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Merkel’s Isolation Deepens as Draghi Criticizes Strategy

June 01, 2012

Merkel’s Isolation Deepens as Draghi Knocks Anti-Crisis Strategy

Angela Merkel, Germany's chancellor, speaks at a news conference following the European Leaders summit at the European Council headquarters in Brussels, on May 24, 2012. Photographer: Jock Fistick/Bloomberg

German Chancellor Angela Merkel was besieged by critics for letting the euro crisis smolder, with the leaders of Italy and the European Central Bank demanding bolder steps to stabilize the 17-nation economy.

Italian Prime Minister Mario Monti and ECB President Mario Draghi pushed Germany to give up its opposition to direct euro- area aid for struggling banks. Monti further antagonized Germany by urging a roadmap to common borrowing.

Calling himself a devotee of German-style budgetary rigor, Monti told a Brussels conference yesterday that Merkel’s vision of a stable economy “risks being undermined because of lack of promptness in setting up the necessary instruments to limit the contagion.”

Financial markets offered a snapshot of Europe’s stresses after more than two years of crisis, with the euro close to its weakest in two years against the dollar. German two-year note yields fell below zero today as investors paid for shelter from the market mayhem afflicting Italy and Spain.

Draghi told a European Parliament committee in Brussels that without more aggressive action by policy makers the euro “is being shown now to be unsustainable unless further steps are being undertaken.”

He said it wasn’t his job to make up for the failures of policy makers. “It’s not our duty, it’s not in our mandate” to “fill the vacuum left by the lack of action by national governments on the fiscal front,” on “the structural front, and on the governance front,” he said.

Bank Aid

His comments yesterday came the day after the European Commission proposed European-financed bank recapitalizations and a timetable for euro bonds. Those ideas were rejected by Germany, Europe’s biggest economy and the chief underwriter of 386 billion euros ($477 billion) in aid offered since 2010.

Merkel, who hosts Russian President Vladimir Putin today, put some nuance into the German position yesterday. While promising “no taboos” in attacking the crisis, she floated a timeline of “five to 10 years” for fixing flaws in a currency shared by countries with divergent wealth and attitudes toward taxing and spending.

Merkel lost her chief crisis-fighting ally last month when French President Nicolas Sarkozy was defeated by Francois Hollande, a Socialist who challenged the pro-austerity doctrine and called for a more activist central bank.

Obama Call

Monti joined Hollande in cornering Merkel in a conference call this week with U.S. President Barack Obama, who has criticized Europe for failing to get to grips with the crisis. The four-way call focused on “developments in Europe,” the White House said in a statement.

Merkel’s international isolation goes along with a state of political siege at home after her party was routed in elections in Germany’s largest state. In office since 2005, she is one of only five euro-area leaders to hold on to power since the crisis broke out.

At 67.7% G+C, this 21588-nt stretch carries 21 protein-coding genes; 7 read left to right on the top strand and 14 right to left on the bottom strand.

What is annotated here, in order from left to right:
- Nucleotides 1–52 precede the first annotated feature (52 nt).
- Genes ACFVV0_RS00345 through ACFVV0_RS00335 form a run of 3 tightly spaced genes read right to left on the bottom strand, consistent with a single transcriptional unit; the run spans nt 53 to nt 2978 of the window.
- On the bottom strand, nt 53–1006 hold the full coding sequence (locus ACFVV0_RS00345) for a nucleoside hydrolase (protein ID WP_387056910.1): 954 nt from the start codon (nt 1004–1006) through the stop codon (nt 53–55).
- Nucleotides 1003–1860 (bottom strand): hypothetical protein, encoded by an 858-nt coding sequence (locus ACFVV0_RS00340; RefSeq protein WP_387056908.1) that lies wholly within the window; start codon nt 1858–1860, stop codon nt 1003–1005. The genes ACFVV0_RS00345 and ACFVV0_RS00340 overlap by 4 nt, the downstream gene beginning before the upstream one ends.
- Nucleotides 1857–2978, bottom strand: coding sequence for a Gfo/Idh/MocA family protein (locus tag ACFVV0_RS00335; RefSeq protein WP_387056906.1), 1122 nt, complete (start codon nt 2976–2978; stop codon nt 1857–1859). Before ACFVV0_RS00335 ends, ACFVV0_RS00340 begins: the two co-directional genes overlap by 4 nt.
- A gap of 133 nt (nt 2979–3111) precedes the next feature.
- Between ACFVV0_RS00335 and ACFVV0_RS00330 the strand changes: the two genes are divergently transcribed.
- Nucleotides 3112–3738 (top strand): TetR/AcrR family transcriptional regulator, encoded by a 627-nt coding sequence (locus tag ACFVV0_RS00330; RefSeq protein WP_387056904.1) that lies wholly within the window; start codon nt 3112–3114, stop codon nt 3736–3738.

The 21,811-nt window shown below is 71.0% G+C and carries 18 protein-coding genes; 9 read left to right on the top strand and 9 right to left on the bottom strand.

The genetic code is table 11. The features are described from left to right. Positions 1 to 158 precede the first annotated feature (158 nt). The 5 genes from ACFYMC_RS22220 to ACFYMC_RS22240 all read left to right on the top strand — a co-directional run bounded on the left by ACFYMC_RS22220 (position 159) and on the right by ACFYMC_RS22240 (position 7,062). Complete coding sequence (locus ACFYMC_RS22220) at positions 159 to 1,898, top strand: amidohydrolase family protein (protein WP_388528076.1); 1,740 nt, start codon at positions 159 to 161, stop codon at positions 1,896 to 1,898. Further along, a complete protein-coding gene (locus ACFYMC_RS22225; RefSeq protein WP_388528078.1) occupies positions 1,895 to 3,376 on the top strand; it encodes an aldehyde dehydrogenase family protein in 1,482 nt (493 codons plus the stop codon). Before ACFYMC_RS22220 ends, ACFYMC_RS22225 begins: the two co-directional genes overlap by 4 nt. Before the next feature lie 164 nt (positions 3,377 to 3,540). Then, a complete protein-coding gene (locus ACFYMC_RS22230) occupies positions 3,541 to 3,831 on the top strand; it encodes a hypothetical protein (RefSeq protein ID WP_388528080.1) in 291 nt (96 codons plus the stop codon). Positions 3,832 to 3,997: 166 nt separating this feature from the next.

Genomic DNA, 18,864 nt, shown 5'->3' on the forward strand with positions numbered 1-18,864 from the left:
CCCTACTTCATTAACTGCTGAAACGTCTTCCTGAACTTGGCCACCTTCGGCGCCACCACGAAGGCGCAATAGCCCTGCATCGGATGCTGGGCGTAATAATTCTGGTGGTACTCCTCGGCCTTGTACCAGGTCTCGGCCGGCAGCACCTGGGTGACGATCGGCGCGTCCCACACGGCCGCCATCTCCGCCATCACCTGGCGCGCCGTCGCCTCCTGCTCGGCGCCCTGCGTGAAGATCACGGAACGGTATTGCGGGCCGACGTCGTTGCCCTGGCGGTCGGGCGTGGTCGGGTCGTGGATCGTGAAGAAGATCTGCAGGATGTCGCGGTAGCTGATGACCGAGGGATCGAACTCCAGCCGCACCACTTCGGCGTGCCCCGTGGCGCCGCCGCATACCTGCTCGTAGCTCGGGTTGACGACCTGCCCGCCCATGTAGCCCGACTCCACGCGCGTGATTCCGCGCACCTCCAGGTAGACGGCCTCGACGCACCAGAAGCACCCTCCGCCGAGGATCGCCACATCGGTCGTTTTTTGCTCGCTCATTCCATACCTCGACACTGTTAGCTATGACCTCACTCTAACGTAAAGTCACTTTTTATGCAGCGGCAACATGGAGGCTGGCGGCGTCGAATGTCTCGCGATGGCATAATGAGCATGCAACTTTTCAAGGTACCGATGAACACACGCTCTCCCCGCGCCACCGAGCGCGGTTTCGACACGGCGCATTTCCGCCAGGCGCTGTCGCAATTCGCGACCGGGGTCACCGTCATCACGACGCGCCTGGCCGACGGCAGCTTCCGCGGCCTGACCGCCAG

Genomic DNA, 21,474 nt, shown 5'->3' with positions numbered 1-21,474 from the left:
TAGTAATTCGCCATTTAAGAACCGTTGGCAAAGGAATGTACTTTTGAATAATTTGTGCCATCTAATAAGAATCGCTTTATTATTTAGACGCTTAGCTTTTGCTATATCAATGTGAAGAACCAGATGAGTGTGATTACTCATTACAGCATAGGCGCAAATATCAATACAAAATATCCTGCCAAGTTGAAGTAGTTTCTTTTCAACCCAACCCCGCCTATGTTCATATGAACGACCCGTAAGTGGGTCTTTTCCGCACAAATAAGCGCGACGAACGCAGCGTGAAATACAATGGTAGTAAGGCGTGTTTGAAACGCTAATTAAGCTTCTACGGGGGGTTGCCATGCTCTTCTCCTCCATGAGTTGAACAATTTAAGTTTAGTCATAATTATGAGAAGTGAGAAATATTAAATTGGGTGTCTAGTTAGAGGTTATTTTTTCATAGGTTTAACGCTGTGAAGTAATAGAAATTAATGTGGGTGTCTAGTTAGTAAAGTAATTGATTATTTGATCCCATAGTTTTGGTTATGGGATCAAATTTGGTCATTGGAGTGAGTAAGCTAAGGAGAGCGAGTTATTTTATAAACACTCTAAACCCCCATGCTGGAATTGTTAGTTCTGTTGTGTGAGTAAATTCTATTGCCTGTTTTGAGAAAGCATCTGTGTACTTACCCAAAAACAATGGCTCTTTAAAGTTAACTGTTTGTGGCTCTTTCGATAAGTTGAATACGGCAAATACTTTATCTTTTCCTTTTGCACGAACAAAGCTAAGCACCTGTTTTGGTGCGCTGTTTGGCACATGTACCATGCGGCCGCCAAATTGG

Monti, Draghi and Bank of Italy Governor Ignazio Visco prodded Germany to back the proposal by the Brussels-based commission, the EU’s executive branch, to allow the euro-area bailout fund to support banks directly instead of channelling the money via governments. The permanent fund, the European Stability Mechanism, is due to come on line in July.

“People are actually working on finding ways that the ESM could be used to recapitalize banks,” Draghi said. “The issue is not so much the use of ESM money to recapitalize banks but whether this could be done directly without having to go to governments.”

‘Big Pot’

With creditor countries including Germany and Finland insisting they must be consulted before such funds are deployed, Draghi said there is a risk that “we have a big pot of money but nobody can touch it.”

Monti, a former economics professor who fought against Italy’s culture of spending and inflation in the 1980s and served for a decade on the commission in Brussels, said it is in Germany’s own interest to shed its crisis-fighting inhibitions.

“Maybe I’m too German” in economic and fiscal policy, Monti said. That credo and the imposition of budget cuts that will put Italy in structural surplus next year give the non- partisan Monti -- heading a technocratic government that will expire in 2013 -- leverage in dealing with Merkel.

Italy’s extra 10-year borrowing costs over German levels reached 470 basis points yesterday, the highest since January. Monti said Italy is being punished for mistakes made elsewhere - - and by prior Italian leaders that left him with debt of 123.5 percent of gross domestic product to work off.

“Countries that are at the core of the system and which have had the huge merit of instilling the culture of stability to the European Union in the first place, most notably Germany, should really reflect deeply but quickly,” Monti said via video link to the Brussels conference. “Europe should really accelerate the efforts, as the European Commission is doing, in order to limit the contagion.”

To contact the reporter on this story: James G. Neuger in Brussels at jneuger@bloomberg.net

To contact the editor responsible for this story: James Hertling at jhertling@bloomberg.net


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